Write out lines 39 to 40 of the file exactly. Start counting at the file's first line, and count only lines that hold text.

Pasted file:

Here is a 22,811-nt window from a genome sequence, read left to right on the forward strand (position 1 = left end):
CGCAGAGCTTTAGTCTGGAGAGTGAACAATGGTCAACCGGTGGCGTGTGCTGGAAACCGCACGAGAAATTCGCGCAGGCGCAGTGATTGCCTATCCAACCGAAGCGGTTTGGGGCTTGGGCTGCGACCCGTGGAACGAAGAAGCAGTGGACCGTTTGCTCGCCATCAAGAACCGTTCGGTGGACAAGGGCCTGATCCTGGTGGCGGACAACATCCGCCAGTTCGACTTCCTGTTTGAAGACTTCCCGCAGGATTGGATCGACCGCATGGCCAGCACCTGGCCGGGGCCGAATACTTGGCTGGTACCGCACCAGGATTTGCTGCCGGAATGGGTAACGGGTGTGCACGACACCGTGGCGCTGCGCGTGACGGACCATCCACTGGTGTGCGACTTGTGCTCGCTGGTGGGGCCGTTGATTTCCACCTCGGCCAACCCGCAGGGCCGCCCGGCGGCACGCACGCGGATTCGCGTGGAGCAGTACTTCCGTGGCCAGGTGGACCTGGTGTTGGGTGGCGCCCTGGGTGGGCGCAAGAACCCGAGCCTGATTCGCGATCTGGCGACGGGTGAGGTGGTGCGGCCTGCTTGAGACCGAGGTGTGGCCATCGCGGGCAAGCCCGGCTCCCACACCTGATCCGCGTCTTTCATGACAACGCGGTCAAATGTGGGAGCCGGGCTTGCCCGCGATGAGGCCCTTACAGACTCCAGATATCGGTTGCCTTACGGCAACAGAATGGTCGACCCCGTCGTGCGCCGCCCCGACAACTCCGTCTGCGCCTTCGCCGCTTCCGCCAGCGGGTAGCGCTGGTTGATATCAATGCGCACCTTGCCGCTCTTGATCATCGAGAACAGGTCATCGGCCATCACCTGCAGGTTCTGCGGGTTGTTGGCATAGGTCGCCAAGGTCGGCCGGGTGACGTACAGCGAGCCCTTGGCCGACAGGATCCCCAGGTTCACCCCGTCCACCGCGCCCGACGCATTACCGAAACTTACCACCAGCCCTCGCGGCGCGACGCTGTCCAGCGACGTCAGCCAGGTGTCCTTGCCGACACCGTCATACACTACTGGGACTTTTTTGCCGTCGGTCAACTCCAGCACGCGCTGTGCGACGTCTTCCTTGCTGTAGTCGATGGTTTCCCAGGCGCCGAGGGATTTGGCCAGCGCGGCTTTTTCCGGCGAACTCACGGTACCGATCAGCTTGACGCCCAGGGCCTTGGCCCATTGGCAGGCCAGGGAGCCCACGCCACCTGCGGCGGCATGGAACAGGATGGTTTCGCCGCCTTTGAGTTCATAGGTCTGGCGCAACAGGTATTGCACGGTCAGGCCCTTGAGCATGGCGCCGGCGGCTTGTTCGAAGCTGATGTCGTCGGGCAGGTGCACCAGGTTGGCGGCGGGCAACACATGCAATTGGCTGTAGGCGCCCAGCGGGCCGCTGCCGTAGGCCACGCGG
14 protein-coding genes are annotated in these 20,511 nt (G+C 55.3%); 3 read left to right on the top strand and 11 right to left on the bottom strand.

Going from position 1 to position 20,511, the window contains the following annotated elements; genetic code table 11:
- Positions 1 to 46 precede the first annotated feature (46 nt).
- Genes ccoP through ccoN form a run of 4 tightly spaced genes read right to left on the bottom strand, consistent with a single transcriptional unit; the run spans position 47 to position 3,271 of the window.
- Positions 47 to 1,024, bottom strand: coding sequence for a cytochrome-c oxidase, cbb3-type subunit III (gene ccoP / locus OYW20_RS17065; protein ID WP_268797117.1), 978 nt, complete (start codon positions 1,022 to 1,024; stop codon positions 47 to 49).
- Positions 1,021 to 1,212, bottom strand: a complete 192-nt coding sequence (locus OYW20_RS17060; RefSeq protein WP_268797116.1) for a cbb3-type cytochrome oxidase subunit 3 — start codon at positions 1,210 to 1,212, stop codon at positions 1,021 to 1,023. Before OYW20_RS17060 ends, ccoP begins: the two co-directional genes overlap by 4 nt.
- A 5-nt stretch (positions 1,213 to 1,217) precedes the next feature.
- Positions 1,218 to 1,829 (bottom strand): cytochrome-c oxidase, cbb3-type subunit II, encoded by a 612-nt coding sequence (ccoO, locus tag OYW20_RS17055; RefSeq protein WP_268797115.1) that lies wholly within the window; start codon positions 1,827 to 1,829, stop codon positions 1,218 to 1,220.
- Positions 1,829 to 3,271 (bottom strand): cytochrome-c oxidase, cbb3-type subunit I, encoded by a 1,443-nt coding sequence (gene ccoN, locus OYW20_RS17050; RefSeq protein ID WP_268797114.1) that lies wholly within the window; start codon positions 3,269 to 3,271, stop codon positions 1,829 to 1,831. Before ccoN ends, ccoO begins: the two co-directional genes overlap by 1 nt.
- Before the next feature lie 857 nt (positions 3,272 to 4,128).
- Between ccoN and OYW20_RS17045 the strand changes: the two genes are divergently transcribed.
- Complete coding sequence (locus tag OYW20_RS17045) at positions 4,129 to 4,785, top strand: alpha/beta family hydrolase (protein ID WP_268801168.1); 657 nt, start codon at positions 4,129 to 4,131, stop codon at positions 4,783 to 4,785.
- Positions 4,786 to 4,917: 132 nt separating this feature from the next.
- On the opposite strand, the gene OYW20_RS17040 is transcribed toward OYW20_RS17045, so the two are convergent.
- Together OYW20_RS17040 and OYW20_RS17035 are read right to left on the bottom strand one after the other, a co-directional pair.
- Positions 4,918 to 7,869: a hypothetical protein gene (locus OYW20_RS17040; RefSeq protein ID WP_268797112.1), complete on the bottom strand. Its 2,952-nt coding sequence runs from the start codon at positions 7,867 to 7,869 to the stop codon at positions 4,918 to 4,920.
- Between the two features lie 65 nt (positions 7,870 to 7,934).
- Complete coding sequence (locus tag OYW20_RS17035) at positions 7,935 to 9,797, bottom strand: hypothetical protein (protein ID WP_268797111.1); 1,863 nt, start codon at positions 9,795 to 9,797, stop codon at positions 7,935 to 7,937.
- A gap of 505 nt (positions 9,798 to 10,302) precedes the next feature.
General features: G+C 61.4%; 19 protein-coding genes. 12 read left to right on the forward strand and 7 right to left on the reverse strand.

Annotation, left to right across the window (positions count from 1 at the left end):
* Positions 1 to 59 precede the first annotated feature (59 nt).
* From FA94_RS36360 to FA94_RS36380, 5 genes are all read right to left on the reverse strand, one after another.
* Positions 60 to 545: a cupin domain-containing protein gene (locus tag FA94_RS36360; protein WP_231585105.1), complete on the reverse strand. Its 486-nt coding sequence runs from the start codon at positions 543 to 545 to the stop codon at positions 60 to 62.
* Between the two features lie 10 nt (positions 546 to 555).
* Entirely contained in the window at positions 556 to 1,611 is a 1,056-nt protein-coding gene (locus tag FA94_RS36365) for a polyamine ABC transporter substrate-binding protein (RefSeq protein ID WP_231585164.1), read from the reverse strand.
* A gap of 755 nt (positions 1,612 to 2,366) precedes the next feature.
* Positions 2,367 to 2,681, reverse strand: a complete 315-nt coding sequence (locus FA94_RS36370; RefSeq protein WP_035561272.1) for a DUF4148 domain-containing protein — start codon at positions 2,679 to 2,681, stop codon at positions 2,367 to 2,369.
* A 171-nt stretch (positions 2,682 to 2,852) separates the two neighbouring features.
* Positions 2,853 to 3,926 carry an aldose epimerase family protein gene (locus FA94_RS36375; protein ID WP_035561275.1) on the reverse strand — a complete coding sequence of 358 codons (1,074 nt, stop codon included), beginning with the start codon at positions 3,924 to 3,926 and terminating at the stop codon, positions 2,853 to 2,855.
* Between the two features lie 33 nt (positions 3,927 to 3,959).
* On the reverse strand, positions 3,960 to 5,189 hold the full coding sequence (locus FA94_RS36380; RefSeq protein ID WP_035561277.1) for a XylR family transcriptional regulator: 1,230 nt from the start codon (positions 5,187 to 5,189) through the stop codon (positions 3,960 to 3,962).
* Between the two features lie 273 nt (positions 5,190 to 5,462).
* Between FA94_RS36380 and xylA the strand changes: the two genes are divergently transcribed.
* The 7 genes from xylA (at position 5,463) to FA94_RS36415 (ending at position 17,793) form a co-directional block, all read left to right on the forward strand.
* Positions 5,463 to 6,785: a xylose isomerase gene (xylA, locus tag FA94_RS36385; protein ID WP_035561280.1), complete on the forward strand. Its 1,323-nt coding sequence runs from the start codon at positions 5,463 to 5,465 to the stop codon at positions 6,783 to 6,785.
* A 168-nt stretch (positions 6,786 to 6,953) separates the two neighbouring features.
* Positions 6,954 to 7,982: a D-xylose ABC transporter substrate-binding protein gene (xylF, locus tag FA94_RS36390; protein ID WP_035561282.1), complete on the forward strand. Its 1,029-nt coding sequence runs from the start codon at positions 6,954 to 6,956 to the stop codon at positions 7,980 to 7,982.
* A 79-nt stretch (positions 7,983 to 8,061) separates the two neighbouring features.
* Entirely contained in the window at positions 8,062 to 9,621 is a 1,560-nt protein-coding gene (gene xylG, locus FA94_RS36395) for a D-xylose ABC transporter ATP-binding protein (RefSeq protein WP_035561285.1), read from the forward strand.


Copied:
* A 168-nt stretch (positions 6,786 to 6,953) separates the two neighbouring features.
* Positions 6,954 to 7,982: a D-xylose ABC transporter substrate-binding protein gene (xylF, locus tag FA94_RS36390; protein ID WP_035561282.1), complete on the forward strand. Its 1,029-nt coding sequence runs from the start codon at positions 6,954 to 6,956 to the stop codon at positions 7,980 to 7,982.